Walking And Cycling More Will Decarbonize Transport Faster, And Improve Health

Road vehicles account for nearly three-quarters of global transport CO2 emissions, and the problem is rapidly increasing. But active travel remains a low priority and is under-funded, despite its potential to improve air quality and people’s well-being, according to a new coalition.

More than 400 organizations from 73 countries have joined forces and called on leaders around the world to make a solid commitment to support walking and cycling as a key solution to address climate and public health challenges.

“Enabling more people to walk and cycle safely is essential to reducing transport’s 27% share of carbon emissions and achieving the Paris Agreement on Climate Change,” Sheila Watson, deputy director of the FIA Foundationsaid in a statement, “yet walking and cycling continue to lack priority in the transport and mobility mix and the wider climate agenda.”

The coalition, the Partnership for Active Travel and Health (PATH)launched in late October in advance of the COP27 Climate Conference in Sharm El Sheikh, Egypt, was formed by organizations working for sustainable mobility, road safety, clean air, public health, public transport, and walking and cycling advocacy groups. It is coordinated by a core group consisting of the FIA Foundation, which provides funding for coordination work, along with Walk21, the European Cyclists’ Federation (ECF) and the UN Environment Program (UNEP).

Earlier this month the group released a report, “Make way for walking and cycling,” and a letter to national and city governments to request their commitment to prioritize and invest more in walking and cycling. Suggested actions included the development of funding and strategies for infrastructure, campaigns, land use planning, and integration with public transport.

“Enabling a bigger share of urban trips to be walked and cycled is a quick, affordable and reliable way to significantly reduce transport emissions, traffic congestion and road casualties, and will also deliver improved public health, stronger economies and fairer societies,” Jim Walker, founder of Walk21, said in a statement.

Some highlights from the report:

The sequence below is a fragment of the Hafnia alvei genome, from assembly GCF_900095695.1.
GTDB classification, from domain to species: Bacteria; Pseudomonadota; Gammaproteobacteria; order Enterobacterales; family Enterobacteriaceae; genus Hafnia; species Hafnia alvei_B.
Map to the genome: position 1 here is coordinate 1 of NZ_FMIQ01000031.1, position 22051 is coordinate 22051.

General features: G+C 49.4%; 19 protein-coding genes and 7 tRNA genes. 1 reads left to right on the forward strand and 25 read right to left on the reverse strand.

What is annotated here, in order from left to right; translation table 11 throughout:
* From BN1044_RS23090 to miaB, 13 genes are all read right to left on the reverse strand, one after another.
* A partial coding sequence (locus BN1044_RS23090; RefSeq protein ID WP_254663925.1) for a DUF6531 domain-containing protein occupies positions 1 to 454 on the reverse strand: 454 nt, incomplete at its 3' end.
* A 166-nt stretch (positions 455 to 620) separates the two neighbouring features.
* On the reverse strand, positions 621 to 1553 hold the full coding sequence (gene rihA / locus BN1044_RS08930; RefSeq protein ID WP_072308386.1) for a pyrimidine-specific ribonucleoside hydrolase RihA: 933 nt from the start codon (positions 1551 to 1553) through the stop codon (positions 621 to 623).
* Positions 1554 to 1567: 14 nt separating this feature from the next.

• urban trips are expected to more than double between 2020 and 2050, 60% of them are shorter than 5 km and a quarter are less than 1 km, yet walking and cycling currently make up just a third of these urban journeys and more than half of them are currently traveled by motorized vehicles;
  • if electric cycling is considered (extending distance covered to 10km), the potential for active travel exceeds 75% of all urban trips in the world;
  • walking or cycling 30 minutes a day is enough to meet WHO minimum health requirements and reduces the risk of premature death by 20-30%, and
  • enabling more people to walk and cycle safely is cost-effective and essential to achieving the Paris Agreement on Climate Change and will improve the lives of people all over the world.

The transport sector is the one with the highest growth in emissions, according to the report, and “a truly sustainable mobility paradigm” must include more investment in walking and cycling.

“As highlighted in the report, 60% of urban trips across the globe are shorter than five kilometers, with more than half of them currently traveled by motorized vehicle,” Jill Warren, chief executive of the European Cyclists’ Federation, said in a statement. “Walking and cycling could replace a significant proportion of these short trips. Electric bicycles expand this potential even further.”

For more information about the coalition, click here and here. To read the full report, click here.

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